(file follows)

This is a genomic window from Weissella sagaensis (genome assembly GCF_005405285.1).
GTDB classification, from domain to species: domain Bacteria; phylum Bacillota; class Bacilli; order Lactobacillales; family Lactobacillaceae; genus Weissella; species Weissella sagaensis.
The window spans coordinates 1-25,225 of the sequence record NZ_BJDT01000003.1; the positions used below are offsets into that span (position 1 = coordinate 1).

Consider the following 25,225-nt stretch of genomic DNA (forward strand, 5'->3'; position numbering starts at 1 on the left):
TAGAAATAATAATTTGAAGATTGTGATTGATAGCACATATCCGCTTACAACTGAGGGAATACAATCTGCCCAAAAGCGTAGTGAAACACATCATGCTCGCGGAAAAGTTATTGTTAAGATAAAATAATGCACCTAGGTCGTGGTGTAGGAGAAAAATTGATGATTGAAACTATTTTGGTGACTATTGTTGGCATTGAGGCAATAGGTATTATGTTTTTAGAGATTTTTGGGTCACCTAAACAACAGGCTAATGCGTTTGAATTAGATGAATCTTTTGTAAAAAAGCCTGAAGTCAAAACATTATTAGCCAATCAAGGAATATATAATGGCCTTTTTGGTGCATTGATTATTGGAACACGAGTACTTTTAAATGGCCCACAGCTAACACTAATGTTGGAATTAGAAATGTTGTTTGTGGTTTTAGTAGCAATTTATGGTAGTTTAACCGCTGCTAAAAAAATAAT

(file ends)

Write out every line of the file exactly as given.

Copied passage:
This is a genomic window from Weissella sagaensis (genome assembly GCF_005405285.1).
GTDB classification, from domain to species: domain Bacteria; phylum Bacillota; class Bacilli; order Lactobacillales; family Lactobacillaceae; genus Weissella; species Weissella sagaensis.
The window spans coordinates 1-25,225 of the sequence record NZ_BJDT01000003.1; the positions used below are offsets into that span (position 1 = coordinate 1).

Consider the following 25,225-nt stretch of genomic DNA (forward strand, 5'->3'; position numbering starts at 1 on the left):
TAGAAATAATAATTTGAAGATTGTGATTGATAGCACATATCCGCTTACAACTGAGGGAATACAATCTGCCCAAAAGCGTAGTGAAACACATCATGCTCGCGGAAAAGTTATTGTTAAGATAAAATAATGCACCTAGGTCGTGGTGTAGGAGAAAAATTGATGATTGAAACTATTTTGGTGACTATTGTTGGCATTGAGGCAATAGGTATTATGTTTTTAGAGATTTTTGGGTCACCTAAACAACAGGCTAATGCGTTTGAATTAGATGAATCTTTTGTAAAAAAGCCTGAAGTCAAAACATTATTAGCCAATCAAGGAATATATAATGGCCTTTTTGGTGCATTGATTATTGGAACACGAGTACTTTTAAATGGCCCACAGCTAACACTAATGTTGGAATTAGAAATGTTGTTTGTGGTTTTAGTAGCAATTTATGGTAGTTTAACCGCTGCTAAAAAAATAAT